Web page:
When you think about two human innovations as diverse as beer brewing and steel, like most, you probably imagine vats full of fermenting malt with hardly a thought that a metal used primarily in modern day automobile and construction industries plays any role in the brewing process at all. However, these two seemingly disconnected technologies merged into an industry process that ultimately changed every household.
Beer brewing comes to us as a 7,000-year-old tradition originating in Mesopotamia. The process is mentioned in ancient Egyptian literature and the end product, beer, is even mentioned in the Hebrew Bible. Steel, a carbon alloy of iron, is a nearly 4,000-year-old process, first excavated in weapon artifacts from a site dated at 1800 BC in Antolia which is located in Asia Minor.
Separated by thousands of years, it would be thousands of years more before the two would merge into the modern brewing process. And then the two came to be so seamlessly intertwined that they’ve never really been given a second thought.
Here are five things you probably never knew about steel and beer brewing.
1. Steel replaced the oldest brewing storage tanks, wooden casks.
Steel tanks require less space than wooden casks. They’re easier to clean and cost less to maintain because high-pressure scrubbing and sterilization techniques can be used. Steel tanks can also be built to much larger sizes than wooden casks.
2. Stainless steel used in beer brewing halts battery corrosion.
To understand galvanized battery corrosion: when two metals, or one metal and a contaminant such as dirt, are in close proximity in an electrolyte solution, such as beer, an electrical current will flow through the solution creating a chemical battery with the metals as leads. The metal, which is more active, will ionize as a result. The ions combine with oxygen to create a galvanized corrosion. Stainless steel has less conductivity than other metals used in brewing. Additionally, the resistant coating of stainless steel resists oxidation, putting an end to galvanic corrosion in the brewing process.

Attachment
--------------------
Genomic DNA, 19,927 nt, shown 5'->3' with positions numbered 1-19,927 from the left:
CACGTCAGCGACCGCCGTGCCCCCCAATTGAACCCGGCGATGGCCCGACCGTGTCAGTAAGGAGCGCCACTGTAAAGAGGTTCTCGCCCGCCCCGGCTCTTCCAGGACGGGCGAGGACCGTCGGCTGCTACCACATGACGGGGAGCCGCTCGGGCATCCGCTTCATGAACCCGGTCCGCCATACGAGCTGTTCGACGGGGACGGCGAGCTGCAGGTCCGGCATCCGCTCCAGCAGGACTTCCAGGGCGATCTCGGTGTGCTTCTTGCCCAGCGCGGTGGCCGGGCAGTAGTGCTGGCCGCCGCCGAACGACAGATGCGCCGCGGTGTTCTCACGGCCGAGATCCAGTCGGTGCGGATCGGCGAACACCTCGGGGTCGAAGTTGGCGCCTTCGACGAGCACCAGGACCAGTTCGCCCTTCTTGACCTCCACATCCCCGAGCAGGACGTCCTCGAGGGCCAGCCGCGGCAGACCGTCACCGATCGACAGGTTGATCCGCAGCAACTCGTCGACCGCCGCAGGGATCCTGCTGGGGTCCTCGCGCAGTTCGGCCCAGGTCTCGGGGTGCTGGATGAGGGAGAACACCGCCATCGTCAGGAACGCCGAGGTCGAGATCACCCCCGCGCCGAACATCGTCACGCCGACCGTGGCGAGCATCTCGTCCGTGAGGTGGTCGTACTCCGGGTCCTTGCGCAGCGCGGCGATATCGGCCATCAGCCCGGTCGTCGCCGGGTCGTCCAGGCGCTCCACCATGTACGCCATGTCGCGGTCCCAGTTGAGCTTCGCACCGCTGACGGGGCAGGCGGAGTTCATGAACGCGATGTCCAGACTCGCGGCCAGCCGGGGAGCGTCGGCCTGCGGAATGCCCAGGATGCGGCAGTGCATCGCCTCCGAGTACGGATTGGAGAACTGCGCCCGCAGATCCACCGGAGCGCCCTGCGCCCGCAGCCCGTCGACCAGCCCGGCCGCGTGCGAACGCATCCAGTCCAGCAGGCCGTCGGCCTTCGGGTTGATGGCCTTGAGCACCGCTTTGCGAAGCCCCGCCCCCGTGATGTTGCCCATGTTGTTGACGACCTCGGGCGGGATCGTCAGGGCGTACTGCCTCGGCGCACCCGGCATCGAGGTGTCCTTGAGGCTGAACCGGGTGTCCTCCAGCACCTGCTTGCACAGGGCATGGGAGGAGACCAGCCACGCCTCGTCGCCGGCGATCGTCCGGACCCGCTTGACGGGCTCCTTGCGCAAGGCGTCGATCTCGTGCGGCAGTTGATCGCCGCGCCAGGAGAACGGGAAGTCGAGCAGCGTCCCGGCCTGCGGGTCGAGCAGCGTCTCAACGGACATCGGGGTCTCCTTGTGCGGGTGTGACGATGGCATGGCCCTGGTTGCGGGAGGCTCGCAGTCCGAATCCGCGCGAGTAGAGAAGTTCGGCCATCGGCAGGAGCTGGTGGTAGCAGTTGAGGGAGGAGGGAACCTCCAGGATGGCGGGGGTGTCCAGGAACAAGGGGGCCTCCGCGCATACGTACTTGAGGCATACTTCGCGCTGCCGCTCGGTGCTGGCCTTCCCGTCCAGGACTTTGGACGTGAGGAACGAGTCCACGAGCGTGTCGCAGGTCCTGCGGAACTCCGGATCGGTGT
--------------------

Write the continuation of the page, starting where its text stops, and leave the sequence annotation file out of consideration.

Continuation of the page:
3. The majority of brewing equipment is stainless steel.
The brew kettle is copper, but nearly every other item used in modern brewing from piping to storage is made of stainless steel. One of the more interesting steel uses in brewing is the “beer cooler,” which is a device ordinarily constructed from steel tubes, containing an inner set of smaller steel tubes. Usually ammonia or brine is made to flow through the outer tubes, while the beer is streamed through the inner tubes. The result is a cooling process created when the ammonia or brine absorbs heat from the warm beer, thereby cooling the beer to a preset temperature.
4. Stainless steel is used in brewing processes because it does not produce any off-flavors.
Beer is corrosive to storage tanks and transport lines because beer is acidic and contains living micro-organisms which cause corrosion and fouling.
The corrosive resistance of stainless steel keeps out the unusual flavors caused by the corrosive electro-chemical byproducts of the brewing process.
5. The 1935 innovation resulting in the steel beer can played a key role in the creation of the home-based beer consumption market.
Following the end of the Prohibition era, the invention of the steel beer can caused an industry change as breweries expanded their focus from bars into the growing home consumption market.
Just a few things to keep in mind as brewing and steel interact down their own unique paths in your daily life.
Jessica Kane is a professional blogger who writes for Federal Steel Supply Inc., a supplier of carbon, alloy and stainless steel in pipe, tube, fittings and flanges.